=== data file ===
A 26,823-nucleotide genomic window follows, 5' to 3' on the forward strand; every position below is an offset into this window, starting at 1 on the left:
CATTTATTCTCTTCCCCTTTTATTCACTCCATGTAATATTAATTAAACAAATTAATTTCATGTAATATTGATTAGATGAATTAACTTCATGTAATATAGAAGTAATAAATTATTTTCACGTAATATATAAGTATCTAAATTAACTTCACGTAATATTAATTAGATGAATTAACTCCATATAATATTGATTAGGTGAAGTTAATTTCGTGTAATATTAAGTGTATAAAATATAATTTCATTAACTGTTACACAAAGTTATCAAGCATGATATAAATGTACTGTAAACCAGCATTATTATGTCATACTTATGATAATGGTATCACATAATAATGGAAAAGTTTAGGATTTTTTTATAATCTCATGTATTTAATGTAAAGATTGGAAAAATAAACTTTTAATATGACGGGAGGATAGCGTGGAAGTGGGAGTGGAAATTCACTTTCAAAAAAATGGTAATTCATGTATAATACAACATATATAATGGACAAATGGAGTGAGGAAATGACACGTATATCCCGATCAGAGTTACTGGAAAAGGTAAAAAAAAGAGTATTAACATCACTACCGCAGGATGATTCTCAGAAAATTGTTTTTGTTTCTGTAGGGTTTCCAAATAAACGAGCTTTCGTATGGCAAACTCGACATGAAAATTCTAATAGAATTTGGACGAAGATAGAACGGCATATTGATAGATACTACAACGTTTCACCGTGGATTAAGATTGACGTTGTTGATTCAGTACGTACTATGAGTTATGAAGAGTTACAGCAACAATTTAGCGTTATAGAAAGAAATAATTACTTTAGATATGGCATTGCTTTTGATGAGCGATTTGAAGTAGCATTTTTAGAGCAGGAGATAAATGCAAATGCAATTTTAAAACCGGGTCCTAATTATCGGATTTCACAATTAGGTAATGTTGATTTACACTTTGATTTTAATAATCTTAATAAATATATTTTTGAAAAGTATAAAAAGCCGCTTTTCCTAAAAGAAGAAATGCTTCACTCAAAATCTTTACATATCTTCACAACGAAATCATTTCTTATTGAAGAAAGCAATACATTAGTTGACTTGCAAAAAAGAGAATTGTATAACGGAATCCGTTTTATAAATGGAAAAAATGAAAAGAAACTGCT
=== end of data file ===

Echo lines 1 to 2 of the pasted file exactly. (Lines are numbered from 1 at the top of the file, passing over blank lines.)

A 26,823-nucleotide genomic window follows, 5' to 3' on the forward strand; every position below is an offset into this window, starting at 1 on the left:
CATTTATTCTCTTCCCCTTTTATTCACTCCATGTAATATTAATTAAACAAATTAATTTCATGTAATATTGATTAGATGAATTAACTTCATGTAATATAGAAGTAATAAATTATTTTCACGTAATATATAAGTATCTAAATTAACTTCACGTAATATTAATTAGATGAATTAACTCCATATAATATTGATTAGGTGAAGTTAATTTCGTGTAATATTAAGTGTATAAAATATAATTTCATTAACTGTTACACAAAGTTATCAAGCATGATATAAATGTACTGTAAACCAGCATTATTATGTCATACTTATGATAATGGTATCACATAATAATGGAAAAGTTTAGGATTTTTTTATAATCTCATGTATTTAATGTAAAGATTGGAAAAATAAACTTTTAATATGACGGGAGGATAGCGTGGAAGTGGGAGTGGAAATTCACTTTCAAAAAAATGGTAATTCATGTATAATACAACATATATAATGGACAAATGGAGTGAGGAAATGACACGTATATCCCGATCAGAGTTACTGGAAAAGGTAAAAAAAAGAGTATTAACATCACTACCGCAGGATGATTCTCAGAAAATTGTTTTTGTTTCTGTAGGGTTTCCAAATAAACGAGCTTTCGTATGGCAAACTCGACATGAAAATTCTAATAGAATTTGGACGAAGATAGAACGGCATATTGATAGATACTACAACGTTTCACCGTGGATTAAGATTGACGTTGTTGATTCAGTACGTACTATGAGTTATGAAGAGTTACAGCAACAATTTAGCGTTATAGAAAGAAATAATTACTTTAGATATGGCATTGCTTTTGATGAGCGATTTGAAGTAGCATTTTTAGAGCAGGAGATAAATGCAAATGCAATTTTAAAACCGGGTCCTAATTATCGGATTTCACAATTAGGTAATGTTGATTTACACTTTGATTTTAATAATCTTAATAAATATATTTTTGAAAAGTATAAAAAGCCGCTTTTCCTAAAAGAAGAAATGCTTCACTCAAAATCTTTACATATCTTCACAACGAAATCATTTCTTATTGAAGAAAGCAATACATTAGTTGACTTGCAAAAAAGAGAATTGTATAACGGAATCCGTTTTATAAATGGAAAAAATGAAAAGAAACTGCT